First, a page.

As a graduate student, I often heard that polite, formal emails are critical when communicating with your colleagues or collaborators. There is always some story going around the internet about professors being catty to students about their poor grammar and informality.
I could not disagree more.
We are scientists
Scientists spend their whole lives learning how to be specific, clear, and simple enough for many people to understand. The emphasis is not on formality, which brings up notions of stiff suits and politics. Don’t be afraid to be casual. It is more friendly, and at the end of the day, any scientist worth their salt will focus on what you have to say.
What is polite?
Some people think that formalities and niceties are polite. I think they have too much time on their hands. To me, politeness is not wasting my time. I have tons of work to do, and a professor has even more. I don’t have time to read 3 extra sentences that are:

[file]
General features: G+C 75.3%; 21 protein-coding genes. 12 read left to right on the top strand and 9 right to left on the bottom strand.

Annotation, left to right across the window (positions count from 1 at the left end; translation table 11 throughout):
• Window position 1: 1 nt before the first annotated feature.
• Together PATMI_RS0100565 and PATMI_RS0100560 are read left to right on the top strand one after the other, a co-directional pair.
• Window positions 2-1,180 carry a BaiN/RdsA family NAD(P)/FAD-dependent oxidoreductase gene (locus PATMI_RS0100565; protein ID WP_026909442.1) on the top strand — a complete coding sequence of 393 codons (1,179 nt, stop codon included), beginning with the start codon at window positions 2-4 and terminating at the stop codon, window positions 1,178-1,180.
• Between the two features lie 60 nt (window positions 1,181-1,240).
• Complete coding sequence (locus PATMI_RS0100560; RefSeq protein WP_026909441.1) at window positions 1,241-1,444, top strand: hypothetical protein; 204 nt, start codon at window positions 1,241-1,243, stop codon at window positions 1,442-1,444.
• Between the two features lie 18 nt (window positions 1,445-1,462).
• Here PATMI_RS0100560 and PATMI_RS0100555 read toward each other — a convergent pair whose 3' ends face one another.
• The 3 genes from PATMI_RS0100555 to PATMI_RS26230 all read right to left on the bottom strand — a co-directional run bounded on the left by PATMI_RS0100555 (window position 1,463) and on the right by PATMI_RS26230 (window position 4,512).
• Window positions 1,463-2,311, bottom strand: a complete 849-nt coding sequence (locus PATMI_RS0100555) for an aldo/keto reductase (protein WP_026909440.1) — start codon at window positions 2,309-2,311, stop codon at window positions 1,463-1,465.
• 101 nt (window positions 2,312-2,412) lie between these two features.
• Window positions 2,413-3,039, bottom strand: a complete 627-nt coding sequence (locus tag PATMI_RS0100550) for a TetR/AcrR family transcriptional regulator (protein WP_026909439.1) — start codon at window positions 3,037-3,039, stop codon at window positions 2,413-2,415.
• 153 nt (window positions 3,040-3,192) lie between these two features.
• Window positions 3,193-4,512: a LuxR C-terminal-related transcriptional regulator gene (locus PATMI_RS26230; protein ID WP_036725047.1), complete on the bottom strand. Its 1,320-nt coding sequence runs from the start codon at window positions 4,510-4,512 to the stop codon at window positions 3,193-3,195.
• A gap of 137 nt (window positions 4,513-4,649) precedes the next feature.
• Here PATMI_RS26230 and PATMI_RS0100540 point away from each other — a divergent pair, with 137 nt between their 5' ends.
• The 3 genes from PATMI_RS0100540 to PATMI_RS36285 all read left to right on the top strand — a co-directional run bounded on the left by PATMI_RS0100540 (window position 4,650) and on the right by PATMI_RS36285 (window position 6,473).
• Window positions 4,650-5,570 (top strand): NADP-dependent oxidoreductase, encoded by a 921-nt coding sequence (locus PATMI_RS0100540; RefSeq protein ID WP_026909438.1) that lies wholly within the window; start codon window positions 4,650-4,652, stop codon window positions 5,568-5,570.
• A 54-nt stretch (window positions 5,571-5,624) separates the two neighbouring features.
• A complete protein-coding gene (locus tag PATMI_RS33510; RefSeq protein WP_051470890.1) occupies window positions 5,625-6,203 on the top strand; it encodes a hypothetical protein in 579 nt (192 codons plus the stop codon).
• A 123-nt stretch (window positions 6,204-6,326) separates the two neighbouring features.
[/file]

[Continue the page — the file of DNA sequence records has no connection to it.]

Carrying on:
- Not about science
Not everyone agrees with your ideas about politeness. Many people you will contact won’t be from your culture, and your language may not being their native language. Surely the concept of politeness is so varied that we should not allow it to affect unrelated scientific discourse.
Not everyone comes from your culture. Even within a country there are many subcultures. Each will have its own concept of politeness. To some, being formal is polite. To others, being friendly is polite. There are people who think not communicating at all is the most polite. It’s not your job to decide which culture is correct.